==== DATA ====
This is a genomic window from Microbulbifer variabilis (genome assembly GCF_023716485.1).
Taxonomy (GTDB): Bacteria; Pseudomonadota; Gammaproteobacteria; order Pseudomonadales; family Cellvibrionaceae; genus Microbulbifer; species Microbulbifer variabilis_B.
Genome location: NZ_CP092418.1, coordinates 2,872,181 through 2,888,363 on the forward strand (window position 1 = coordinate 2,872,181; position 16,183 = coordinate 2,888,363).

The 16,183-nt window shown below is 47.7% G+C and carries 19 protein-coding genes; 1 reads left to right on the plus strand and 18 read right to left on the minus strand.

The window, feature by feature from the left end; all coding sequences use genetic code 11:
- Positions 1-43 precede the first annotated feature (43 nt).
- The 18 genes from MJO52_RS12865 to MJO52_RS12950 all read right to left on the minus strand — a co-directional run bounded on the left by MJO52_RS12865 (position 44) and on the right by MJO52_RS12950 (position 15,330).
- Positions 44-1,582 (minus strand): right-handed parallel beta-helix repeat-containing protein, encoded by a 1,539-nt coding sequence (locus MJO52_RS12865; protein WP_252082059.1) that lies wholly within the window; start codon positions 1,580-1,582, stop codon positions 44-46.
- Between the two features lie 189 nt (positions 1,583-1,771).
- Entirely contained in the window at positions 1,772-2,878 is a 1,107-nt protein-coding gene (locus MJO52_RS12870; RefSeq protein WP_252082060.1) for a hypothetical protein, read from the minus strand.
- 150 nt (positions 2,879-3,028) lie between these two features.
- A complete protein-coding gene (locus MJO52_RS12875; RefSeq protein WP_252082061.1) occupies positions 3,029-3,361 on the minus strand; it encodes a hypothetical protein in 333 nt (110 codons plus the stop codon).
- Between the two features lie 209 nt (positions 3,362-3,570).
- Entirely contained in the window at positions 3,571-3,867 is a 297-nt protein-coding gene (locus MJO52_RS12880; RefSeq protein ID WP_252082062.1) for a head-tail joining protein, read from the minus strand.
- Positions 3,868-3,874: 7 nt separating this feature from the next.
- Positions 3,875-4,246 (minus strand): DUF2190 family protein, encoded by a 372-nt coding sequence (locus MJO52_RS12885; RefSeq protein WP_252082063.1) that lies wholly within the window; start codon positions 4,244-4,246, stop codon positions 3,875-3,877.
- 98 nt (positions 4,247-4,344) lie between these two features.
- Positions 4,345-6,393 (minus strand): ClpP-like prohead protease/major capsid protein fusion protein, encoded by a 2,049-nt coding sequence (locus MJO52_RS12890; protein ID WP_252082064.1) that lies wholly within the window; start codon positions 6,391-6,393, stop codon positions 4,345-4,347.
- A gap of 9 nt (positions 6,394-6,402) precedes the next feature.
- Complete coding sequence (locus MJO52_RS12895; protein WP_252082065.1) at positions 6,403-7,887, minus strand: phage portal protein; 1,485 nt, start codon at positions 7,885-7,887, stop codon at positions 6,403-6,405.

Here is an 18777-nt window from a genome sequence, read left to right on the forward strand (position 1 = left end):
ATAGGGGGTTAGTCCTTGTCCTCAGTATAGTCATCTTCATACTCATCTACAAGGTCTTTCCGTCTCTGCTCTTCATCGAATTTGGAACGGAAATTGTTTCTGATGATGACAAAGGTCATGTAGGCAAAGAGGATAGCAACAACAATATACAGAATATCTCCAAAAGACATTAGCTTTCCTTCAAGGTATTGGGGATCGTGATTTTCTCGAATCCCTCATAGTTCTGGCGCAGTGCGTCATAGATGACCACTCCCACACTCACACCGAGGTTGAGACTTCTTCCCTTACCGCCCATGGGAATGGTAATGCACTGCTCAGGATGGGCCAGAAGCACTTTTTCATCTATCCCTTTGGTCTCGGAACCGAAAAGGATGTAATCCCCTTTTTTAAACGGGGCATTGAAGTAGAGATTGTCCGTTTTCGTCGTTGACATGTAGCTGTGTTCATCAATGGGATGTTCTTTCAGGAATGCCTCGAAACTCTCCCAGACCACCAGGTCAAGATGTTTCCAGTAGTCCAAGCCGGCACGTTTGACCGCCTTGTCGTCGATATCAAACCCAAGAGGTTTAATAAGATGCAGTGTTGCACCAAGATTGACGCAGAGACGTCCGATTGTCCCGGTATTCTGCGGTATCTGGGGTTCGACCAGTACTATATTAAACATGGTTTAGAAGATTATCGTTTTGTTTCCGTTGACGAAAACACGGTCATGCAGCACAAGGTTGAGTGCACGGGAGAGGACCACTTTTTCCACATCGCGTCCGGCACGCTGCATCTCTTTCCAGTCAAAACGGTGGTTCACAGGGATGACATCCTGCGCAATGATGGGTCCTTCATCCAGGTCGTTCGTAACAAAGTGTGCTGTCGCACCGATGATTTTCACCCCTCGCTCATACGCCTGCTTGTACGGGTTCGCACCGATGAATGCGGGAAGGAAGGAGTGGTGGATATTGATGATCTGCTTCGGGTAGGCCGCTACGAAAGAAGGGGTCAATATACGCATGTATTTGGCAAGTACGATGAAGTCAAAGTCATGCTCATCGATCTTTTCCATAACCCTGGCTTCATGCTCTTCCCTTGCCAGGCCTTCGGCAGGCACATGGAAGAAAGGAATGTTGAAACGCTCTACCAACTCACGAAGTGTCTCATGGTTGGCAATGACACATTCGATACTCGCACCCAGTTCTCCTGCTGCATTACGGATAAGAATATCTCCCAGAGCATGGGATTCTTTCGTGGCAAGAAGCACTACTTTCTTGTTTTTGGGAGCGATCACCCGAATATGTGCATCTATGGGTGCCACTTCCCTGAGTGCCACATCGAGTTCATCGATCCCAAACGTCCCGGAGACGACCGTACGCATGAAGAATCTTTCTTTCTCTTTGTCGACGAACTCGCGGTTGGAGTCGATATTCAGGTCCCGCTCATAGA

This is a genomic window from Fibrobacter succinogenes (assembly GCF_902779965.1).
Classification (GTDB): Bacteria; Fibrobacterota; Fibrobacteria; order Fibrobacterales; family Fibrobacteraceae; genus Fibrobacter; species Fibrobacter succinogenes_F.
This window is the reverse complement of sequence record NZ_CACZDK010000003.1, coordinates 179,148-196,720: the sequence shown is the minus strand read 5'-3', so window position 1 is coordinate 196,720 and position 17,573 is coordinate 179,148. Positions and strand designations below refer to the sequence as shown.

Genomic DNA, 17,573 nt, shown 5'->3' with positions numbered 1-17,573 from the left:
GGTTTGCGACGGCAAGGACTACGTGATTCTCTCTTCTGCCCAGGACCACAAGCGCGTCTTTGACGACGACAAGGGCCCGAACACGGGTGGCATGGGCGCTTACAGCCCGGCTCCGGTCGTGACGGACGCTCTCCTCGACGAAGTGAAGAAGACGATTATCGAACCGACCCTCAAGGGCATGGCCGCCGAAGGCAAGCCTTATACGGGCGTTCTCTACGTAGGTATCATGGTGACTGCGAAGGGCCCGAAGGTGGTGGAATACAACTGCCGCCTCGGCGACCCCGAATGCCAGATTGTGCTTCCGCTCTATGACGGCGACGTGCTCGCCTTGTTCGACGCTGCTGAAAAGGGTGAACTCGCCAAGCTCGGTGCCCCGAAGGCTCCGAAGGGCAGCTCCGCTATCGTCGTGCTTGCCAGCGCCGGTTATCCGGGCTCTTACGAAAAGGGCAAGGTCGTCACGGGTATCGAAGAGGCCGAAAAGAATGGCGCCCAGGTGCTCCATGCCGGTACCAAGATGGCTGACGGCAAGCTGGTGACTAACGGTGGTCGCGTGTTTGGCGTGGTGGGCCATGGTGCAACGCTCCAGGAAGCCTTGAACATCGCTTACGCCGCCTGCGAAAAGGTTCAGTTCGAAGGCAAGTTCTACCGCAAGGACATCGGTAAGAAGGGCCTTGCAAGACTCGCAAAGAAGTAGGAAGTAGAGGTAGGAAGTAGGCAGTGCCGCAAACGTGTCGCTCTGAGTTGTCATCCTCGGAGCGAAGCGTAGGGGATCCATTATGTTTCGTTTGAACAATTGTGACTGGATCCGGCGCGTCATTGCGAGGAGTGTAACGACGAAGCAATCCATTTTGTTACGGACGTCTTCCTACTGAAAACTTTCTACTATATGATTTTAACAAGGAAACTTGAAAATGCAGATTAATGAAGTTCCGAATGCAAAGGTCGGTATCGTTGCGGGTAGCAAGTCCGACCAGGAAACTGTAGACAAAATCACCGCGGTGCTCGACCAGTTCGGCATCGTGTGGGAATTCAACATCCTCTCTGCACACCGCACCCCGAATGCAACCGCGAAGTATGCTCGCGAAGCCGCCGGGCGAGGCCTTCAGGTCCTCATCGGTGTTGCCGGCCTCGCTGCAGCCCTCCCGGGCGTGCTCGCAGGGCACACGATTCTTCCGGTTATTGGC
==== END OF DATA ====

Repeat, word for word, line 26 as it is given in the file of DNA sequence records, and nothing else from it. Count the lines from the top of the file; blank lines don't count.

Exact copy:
Genomic DNA, 17,573 nt, shown 5'->3' with positions numbered 1-17,573 from the left: